Friday, January 10, 2014
X-amining X-Factor #18
In a Nutshell
Scott and Jean come to blows over whether or not Jean is Phoenix.
Writer: Louise Simonson
Penciler: Walt Simonson
Inker: Bob Wiacek
Letterer: Joe Rosen
Colorist: Petra Scotese
Editor: Bob Harras
Editor-in-Chief: Jim Shooter
X-Factor returns to their headquarters with Rictor and a frozen-solid Iceman. After Rusty and Skids help thaw Iceman, they discuss their relationship, worried they'll turn out like Scott and Jean. The next morning, Rusty discusses his feelings for Skids with Scott, who tells him that his time with Jean didn't come until they were older. As Scott tells Rusty about how Phoenix held back his power on a butte in New Mexico, Jean overhears him and angrily runs off, much to the glee of a watching Cameron Hodge. Later, Scott and Hodge discuss Hodge's ad campaign during a training session between Rictor and Beast, and the sound of Hodge's voice causes Rictor to freak out and lose control of his power. As Leech helps him get it under control, Hank, Bobby and Caliban set out to try and track down the missing Boom-Boom. Scott retires to the penthouse, hoping to dig up some info on Hodge in the computer system, but just then Dark Phoenix appears before him, taunting him. Jean overhears him talking about Phoenix and confronts him about his insistence that she is Phoenix.
Their argument becomes violent, their powers damaging the upper floors of the complex and drawing the attention of the kids. Determined to prove that Jean is Phoenix, Scott removes his visor, confidant Jean can hold back his power just as Phoenix did. When no blast emerges, Scott rejoices that Jean is Phoenix, meaning that Jean, Maddie and Phoenix are all the same, that he isn't responsible for any of their deaths, even while Jean insists she's not Phoenix, and that she hates her. Just then, Scott notices that the kids have been watching them, and that Leech's power is what stopped his blast. Scott is horrified that he almost killed Jean, just as Rusty discovers that the computer was rigged to create a hologram of Phoenix. He wonders who could have done it, but Scott realizes who is responsible: Hodge. Meanwhile, Apocalypse awakens his latest recruit, promising to restore him to what he was, in the process making him Death, Fourth Horseman of Apocalypse.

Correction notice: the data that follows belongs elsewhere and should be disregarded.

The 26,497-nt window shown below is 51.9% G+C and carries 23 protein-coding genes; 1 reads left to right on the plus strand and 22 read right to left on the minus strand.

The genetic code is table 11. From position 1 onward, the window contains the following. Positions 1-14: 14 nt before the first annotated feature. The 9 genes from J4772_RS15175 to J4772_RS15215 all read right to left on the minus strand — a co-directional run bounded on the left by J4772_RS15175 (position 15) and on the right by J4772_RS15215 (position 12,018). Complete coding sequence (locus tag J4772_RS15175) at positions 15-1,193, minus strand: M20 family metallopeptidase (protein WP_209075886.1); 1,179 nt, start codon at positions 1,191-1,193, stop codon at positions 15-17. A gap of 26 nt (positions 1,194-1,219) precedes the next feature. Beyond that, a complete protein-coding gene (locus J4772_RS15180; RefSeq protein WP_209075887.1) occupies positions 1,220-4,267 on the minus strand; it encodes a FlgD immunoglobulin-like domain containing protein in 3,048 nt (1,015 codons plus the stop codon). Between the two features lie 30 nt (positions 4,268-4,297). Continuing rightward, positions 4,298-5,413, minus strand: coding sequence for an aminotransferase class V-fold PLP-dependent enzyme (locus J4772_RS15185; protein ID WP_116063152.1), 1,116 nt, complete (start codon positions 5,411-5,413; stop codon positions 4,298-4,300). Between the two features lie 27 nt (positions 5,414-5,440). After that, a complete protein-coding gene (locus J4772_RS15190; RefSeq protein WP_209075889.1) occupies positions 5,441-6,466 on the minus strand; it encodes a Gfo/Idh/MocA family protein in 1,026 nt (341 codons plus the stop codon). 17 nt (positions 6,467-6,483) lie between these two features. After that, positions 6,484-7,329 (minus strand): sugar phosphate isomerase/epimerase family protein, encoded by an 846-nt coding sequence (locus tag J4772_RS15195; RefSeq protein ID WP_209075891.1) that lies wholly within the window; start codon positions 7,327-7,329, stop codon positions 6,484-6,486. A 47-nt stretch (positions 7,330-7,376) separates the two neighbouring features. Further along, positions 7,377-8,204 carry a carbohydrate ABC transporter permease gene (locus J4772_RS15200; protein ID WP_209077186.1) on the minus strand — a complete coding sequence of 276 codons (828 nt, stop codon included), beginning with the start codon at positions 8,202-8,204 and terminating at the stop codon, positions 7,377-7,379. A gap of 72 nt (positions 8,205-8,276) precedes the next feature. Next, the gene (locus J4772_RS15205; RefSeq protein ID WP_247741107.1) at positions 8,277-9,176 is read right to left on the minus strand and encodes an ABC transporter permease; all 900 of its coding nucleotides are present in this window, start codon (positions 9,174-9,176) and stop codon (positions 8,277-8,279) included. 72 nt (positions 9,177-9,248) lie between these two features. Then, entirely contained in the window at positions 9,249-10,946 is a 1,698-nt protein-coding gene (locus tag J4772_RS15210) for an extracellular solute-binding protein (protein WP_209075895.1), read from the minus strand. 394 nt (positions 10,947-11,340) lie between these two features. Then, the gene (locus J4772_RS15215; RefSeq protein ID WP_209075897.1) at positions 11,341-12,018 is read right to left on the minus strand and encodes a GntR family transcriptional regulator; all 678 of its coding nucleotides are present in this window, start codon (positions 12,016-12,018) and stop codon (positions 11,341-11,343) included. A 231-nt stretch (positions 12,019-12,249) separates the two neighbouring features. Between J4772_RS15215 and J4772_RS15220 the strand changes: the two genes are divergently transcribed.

Firsts and Other Notables
This issue confirms that Cameron Hodge has been manipulating Cyclops into going crazy (at least in part), and that the X-Factor ad campaign he devised was done with nefarious intent, effectively ending X-Factor's time as fake mutant hunters (though it's been awhile since they've acted in that capacity, and won't publicly reveal themselves for awhile yet). Additionally, it's revealed that all the images of Jean/Maddie/Phoenix that Cyclops has been seeing/talking to are all computerized holograms created by Hodge.
In the issue's coda, Apocalypse is seen beginning his work to create Death, using regenerative technology devised from his own malleable cells to restore him, and while it's never directly stated, it's heavily implied that it's Angel being transformed (the "anything to fly again" bit is the giveaway, though the blond eyebrows and "why save me?" also help).
A Work in Progress
Rictor settles in at the X-Factor complex, effectively joining Rusty, Skids, Artie and Leech as another of X-Factor's young charges.
When he first hears it, Hodge's voice seems familiar to Rictor, and later, when Rictor overhears Hodge while training, the sound of his voice, which he says is similar to the voice of the Right's leader, causes him to freak out to the point where Leech has to be brought in to get Rictor's power under control.
Beast, Iceman and Caliban depart this issue to search the city for the missing Boom-Boom (whom, unknownst to them, left with Ariel to re-join the Fallen Angels); we'll catch up with their search in the next issue.